This is the Week of the Fungi on STC, a sporadic undertaking. It is our way to hail the start of the mushroom collecting season, which in most temperate regions is in the fall.
If you are into wild mushrooming, the question you'll be asked most often by someone holding a specimen is: Is it good to eat? I sometimes answer with a dyspeptic: Before I tell you, would you recognize it if you saw it again? But now I have a more friendly answer: Go ahead, cook the mushroom, then do real-time PCR. Japanese researchers (from 7 different labs) recently reported that this works very well, at least for telling four poisonous species apart from 27 edible ones. The PCR primers they used were designed for the rDNA ITS (Internal Transcribed Spacer) regions of the poisonous species — a region often used in fungal and other work. The poisonous mushrooms gave a clear signal, the edible ones did not.
What kinds of specimens did they test? Some were collected specimens, others cultivated. But most importantly, they applied the technique to cooked mushrooms. Cooking mushrooms renders them rather difficult to identify. I should know. When dining with friends in a restaurant that serves a dish with "wild" mushrooms, I'm often asked: So, what is it I'm eating? I can usually guess the broad group to which the tasty morsel belongs (boletes, chanterelles, morels, maybe shiitakes), but that's about it. No way could I say with certainty that the mushroom is edible. Of course, I could resort to the old gag: You can eat any mushroom once! But the authors took this to heart and cooked up their mushrooms before analyzing them. The paper even provides their recipes for baking, deep frying, stir-frying, or cooking them tempura style.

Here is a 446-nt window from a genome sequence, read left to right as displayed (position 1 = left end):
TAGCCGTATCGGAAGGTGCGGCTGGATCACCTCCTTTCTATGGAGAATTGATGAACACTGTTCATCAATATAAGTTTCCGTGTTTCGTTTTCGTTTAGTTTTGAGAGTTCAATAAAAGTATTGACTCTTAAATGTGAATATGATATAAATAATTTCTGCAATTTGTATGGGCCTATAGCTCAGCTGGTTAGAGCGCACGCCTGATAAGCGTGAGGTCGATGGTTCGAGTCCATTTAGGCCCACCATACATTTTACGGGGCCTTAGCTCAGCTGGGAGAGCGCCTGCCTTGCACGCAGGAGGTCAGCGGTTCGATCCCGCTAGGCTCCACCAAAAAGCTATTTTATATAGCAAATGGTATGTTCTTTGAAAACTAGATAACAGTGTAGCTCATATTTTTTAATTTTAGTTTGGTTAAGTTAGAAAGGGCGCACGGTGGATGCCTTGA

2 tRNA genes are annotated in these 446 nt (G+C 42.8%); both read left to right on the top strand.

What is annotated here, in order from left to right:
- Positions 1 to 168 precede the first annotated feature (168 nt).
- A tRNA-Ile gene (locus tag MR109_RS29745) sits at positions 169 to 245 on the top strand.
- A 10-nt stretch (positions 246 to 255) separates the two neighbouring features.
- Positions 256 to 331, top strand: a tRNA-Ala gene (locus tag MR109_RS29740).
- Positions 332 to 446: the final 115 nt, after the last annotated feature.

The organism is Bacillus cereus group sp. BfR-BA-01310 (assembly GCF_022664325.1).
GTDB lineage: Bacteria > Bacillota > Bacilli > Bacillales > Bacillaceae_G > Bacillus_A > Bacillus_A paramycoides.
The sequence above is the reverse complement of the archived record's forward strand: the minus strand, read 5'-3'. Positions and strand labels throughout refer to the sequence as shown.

The four species of poisonous mushrooms they included are responsible for 85% of the recently reported mushroom poisonings in Japan. These are not among the more common American or European culprits, but there is no reason to believe that the technique could not be adapted to our poisonous species, as well.
Carrying a PCR apparatus into the woods for identification purposes wouldn’t be too handy, but with their technique you don't have to. Bring the specimens home, cook them up however suits you, then — please! — PCR them before eating.